It's easy to see the past as a prudish place full of religious zealots, even though we know this wasn't always true. Look at ancient Rome and Greece, where citizens openly enjoyed all kinds of crazy intercourse. But when it comes to Victorian England, the reputation for prudishness was never more correct. Sex in the Victorian era was something to be avoided at all costs, and people found bizarre and creative ways to get out it.
The Victoria era is so called for Queen Victoria, whose reign lasted from 1832 until 1901. So then, what kind of crazy preventative measures did people take during this time? Nasty chastity contraptions, underground art, weird adult toys, and the patriarchy affecting women with negative psychological views were just some of the ways people cut it out of their lives in Victorian times. Make no mistake, this was a time of repression, and they did anything to keep intercourse out of society.
Since seemingly everyone in Victorian England was repressed in some way, it makes sense repression eventually took on a human form as Mrs. Grundy, originally an off-stage character in Thomas Morton's 1798 play Speed the Plough. In that play, characters fretted about what the very traditional and conservative Mrs. Grundy would think of their actions. Over time, the character's name became shorthand for respectable repression and extreme purity. During the Victorian era, Mrs. Grundy was invoked as a means of controlling sexuality.
Contemporaries of the Victorian era were all about self-control. While women got the brunt of that mentality, men weren't exempt from it. It was thought that if men weren't consumed by sexual desires, they'd have more time to focus on being productive members of society. From this mentality, anti-masturbation devices were born. One specific accessory called the jugum penis was intended to prevent men from engaging in any intentional or accidental self-pleasure. When worn at night, the teeth of the ring would dig into any spontaneous erections, waking the wearer and encouraging him to compose himself instead of completing any nocturnal emissions.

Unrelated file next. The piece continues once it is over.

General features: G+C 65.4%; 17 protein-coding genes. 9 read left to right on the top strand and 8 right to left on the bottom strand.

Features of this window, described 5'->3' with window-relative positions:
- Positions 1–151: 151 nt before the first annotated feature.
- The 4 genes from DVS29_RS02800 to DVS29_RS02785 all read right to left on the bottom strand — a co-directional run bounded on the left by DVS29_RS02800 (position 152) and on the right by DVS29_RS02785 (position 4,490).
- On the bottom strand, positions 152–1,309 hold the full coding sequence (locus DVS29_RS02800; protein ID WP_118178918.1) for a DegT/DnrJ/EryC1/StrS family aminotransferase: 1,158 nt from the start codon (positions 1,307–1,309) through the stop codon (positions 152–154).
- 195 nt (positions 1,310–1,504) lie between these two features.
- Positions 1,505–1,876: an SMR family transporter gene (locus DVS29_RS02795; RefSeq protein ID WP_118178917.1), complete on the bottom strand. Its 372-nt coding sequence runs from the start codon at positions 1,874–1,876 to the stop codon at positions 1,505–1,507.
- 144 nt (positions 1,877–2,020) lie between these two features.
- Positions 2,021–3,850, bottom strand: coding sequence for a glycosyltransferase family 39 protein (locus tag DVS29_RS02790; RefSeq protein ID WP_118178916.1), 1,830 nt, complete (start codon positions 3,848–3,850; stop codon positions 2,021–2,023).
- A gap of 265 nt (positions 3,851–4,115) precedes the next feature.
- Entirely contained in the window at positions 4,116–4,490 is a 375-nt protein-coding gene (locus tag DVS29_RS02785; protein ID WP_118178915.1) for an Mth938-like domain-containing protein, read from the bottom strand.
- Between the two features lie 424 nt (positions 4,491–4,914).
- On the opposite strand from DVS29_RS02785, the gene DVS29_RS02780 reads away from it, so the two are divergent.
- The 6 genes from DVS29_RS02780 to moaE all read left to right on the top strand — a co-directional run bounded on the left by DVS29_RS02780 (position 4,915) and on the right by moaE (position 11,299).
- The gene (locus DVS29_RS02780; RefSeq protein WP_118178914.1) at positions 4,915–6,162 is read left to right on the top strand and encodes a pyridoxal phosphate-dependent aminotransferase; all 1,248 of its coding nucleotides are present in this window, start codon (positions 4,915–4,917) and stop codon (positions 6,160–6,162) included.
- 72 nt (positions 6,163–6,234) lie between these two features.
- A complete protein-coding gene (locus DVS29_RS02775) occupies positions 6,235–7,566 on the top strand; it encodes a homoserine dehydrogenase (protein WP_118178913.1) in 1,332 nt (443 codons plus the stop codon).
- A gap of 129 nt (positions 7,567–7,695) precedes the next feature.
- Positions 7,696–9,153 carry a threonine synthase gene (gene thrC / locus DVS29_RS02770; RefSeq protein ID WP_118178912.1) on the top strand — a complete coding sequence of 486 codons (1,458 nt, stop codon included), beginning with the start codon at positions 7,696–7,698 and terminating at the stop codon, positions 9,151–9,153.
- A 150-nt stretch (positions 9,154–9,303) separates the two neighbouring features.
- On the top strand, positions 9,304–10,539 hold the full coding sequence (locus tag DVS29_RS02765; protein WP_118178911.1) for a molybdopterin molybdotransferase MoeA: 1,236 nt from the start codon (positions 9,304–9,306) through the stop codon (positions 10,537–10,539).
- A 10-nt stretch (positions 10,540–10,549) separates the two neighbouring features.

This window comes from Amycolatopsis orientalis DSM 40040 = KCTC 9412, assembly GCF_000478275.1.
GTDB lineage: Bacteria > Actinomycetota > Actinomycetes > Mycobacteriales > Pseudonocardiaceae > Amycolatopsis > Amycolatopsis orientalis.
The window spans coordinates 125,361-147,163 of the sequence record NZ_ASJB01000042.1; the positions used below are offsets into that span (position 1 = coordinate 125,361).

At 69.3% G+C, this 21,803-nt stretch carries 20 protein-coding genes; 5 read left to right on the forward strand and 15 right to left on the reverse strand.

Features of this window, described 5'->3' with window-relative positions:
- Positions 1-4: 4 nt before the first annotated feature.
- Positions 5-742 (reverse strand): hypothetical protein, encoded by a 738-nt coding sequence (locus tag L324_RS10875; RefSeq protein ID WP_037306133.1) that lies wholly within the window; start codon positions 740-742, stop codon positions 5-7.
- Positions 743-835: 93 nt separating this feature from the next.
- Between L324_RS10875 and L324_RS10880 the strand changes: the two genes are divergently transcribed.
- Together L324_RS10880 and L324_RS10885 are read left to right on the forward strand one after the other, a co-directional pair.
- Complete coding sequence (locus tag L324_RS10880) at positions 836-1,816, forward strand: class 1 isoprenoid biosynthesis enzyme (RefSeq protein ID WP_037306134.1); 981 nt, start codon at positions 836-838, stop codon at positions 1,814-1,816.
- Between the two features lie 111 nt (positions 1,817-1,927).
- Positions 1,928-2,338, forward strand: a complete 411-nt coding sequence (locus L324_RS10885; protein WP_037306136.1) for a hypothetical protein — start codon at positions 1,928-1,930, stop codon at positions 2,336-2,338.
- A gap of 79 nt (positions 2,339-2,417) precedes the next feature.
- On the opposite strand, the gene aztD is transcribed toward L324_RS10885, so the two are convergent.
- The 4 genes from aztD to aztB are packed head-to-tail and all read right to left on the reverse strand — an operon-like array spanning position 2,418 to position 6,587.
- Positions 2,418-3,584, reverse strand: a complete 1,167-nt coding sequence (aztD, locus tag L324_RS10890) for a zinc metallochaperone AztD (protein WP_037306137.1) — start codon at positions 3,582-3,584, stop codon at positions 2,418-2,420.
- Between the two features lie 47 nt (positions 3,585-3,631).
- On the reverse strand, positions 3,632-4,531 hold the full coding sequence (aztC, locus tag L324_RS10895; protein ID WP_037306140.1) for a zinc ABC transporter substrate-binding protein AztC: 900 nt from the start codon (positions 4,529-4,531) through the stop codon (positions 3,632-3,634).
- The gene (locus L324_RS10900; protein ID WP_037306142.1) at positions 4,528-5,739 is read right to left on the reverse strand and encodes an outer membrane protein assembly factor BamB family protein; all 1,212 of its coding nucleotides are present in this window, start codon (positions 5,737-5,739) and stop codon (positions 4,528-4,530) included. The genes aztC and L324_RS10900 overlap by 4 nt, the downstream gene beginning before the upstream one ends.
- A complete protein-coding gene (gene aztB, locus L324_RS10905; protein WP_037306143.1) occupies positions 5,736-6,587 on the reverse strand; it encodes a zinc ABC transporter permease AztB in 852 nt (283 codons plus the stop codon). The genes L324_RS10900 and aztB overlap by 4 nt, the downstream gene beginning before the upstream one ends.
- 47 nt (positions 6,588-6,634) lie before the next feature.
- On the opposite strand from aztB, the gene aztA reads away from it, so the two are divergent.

For women, sexual intercourse was a necessary step in the process of procreation, and to treat it as anything more than that would bring them down to lower classes. That meant they had to be vigilant in case their husbands started to get frisky. Sometimes, that meant taking drastic actions. In the book Sex Tips For Husbands and Wives, Ruth Smythers gave a vital piece of advice on the matter:
If he attempts to kiss her on the lips she should turn her head slightly so that the kiss falls harmlessly on her cheek instead. If he lifts her gown and attempts to kiss her any place else, she should quickly pull the gown back in place, spring from the bed, and announce that nature calls her to the toilet.
There's only so long staunchly "proper" society can be imposed before rigid mores become a problem. Prostitution and pornography had always been just beneath the powdered surface of Victorian culture, though they were never openly discussed. By the end of the 19th century, that secret world of underground sexuality flourished in Victorian society.